Integrating Robot Support Functions into Varied Activities at Returning Hospital Visits: Supporting Child’s Self-Management of Diabetes
Blanson Henkemans, O.
Persistent progress in the self-management of their disease is important and challenging for children with diabetes. The European ALIZ-e project developed and tested a set of core functions for a social robot that may help to establish such progress. These functions were studied in different set-ups and with different groups of children (e.g. classmates at a school, or participants of a diabetes camp). This paper takes the lessons learned from these studies to design a general scenario for educational and enjoying child–robot activities during returning hospital visits. The resulting scenario entailed three sessions, each lasting almost one hour, with three educational child–robot activities (quiz, sorting game and video watching), two intervening child–robot interactions (small talk and walking), and specific tests to assess the children and their experiences. Seventeen children (age 6–10) participated in the evaluation of this scenario, which provided new insights of the combined social robot support in the real environment. Overall, the children, but also their parents and formal caregivers, showed positive experiences. Children enjoyed the variety of activities, built a relationship with the robot and had a small knowledge gain. Parents and hospital staff pointed out that the robot had positive effects on child’s mood and openness, which may be helpful for self-management. Based on the evaluation results, we derived five user profiles for further personalization of the robot, and general requirements for mediating the support of parents and caregivers.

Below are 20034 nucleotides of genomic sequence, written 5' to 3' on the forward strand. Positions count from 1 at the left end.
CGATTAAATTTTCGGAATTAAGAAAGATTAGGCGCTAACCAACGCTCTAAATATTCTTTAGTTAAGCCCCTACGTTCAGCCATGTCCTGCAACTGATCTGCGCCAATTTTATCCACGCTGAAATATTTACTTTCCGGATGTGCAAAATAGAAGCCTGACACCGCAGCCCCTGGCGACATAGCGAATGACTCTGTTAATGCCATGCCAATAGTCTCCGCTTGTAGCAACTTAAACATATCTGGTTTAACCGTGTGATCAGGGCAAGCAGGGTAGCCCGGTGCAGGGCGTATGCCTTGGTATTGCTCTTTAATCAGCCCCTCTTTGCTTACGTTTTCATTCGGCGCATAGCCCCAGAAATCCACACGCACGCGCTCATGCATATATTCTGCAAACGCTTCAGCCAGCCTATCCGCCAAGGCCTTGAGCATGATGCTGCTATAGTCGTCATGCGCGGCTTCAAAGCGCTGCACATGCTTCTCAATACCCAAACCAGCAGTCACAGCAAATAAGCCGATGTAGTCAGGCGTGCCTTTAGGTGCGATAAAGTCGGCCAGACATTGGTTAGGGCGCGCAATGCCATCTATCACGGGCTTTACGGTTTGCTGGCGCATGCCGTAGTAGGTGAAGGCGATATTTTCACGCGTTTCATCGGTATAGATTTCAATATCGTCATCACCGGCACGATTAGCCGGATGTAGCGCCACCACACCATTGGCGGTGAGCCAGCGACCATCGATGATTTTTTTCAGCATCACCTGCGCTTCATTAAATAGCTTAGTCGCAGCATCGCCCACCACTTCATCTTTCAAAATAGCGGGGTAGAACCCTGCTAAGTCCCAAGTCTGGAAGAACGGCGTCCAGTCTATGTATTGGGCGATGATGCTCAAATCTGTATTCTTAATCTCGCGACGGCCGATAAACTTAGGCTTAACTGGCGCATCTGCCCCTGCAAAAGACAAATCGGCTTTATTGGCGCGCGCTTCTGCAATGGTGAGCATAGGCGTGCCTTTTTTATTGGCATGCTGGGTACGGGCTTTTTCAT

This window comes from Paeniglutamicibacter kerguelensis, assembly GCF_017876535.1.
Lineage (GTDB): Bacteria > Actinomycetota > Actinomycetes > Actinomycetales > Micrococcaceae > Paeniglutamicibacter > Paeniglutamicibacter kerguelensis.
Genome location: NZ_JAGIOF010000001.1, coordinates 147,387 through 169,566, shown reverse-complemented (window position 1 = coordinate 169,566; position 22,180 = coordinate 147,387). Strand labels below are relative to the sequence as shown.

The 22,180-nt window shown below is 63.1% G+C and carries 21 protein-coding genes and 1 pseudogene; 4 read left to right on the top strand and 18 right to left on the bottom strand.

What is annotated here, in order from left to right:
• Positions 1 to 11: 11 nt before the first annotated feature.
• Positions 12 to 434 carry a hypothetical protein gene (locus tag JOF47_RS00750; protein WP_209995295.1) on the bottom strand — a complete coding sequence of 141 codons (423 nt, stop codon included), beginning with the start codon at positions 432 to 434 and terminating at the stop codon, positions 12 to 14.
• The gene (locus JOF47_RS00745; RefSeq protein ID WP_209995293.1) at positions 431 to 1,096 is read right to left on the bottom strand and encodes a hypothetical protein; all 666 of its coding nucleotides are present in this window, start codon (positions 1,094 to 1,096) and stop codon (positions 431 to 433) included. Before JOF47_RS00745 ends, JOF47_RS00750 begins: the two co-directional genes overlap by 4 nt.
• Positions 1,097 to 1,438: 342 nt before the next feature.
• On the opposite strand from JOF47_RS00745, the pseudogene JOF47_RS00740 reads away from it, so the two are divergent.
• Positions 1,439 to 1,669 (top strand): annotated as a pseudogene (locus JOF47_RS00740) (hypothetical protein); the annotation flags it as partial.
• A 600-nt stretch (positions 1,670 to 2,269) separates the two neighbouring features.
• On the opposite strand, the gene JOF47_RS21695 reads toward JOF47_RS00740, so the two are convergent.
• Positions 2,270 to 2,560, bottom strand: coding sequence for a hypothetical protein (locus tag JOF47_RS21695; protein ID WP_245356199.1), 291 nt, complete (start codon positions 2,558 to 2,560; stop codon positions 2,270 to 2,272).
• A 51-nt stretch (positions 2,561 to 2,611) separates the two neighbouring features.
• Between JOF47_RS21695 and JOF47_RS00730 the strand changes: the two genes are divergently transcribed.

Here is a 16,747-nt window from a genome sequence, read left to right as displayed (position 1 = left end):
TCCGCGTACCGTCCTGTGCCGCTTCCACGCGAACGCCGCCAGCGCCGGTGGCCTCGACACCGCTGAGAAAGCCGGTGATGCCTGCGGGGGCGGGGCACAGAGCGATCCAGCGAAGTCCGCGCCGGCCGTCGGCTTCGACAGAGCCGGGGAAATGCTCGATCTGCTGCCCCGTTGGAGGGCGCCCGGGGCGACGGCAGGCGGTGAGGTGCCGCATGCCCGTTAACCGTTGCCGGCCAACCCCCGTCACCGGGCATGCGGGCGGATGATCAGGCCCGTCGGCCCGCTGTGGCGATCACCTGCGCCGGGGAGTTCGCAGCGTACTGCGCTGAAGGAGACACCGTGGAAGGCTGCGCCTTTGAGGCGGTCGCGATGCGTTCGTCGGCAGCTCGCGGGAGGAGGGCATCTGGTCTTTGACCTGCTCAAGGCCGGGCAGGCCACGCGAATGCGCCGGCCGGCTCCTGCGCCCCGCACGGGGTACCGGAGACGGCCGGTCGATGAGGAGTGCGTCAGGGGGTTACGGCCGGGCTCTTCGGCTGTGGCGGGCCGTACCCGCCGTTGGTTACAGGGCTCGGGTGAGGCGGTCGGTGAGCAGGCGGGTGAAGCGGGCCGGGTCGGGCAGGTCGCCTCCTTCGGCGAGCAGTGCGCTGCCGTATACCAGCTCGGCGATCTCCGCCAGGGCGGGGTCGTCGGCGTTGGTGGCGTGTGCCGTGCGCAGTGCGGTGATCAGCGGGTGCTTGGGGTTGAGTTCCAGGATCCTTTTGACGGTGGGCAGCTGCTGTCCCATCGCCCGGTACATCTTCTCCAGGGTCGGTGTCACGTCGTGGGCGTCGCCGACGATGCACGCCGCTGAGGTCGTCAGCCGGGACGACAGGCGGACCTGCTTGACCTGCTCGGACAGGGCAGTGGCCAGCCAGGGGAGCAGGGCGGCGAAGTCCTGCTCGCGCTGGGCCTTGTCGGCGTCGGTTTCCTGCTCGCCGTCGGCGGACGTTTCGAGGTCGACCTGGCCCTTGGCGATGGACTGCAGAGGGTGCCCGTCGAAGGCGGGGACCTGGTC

ELSS - Earth, Life and Social Sciences
To reference this document use:
Human & Operational Modelling Life
Healthy for Life
Human resource management
PCS - Perceptual and Cognitive Systems CH - Child Health
International Journal of Social Robotics, 8 (8), 483-497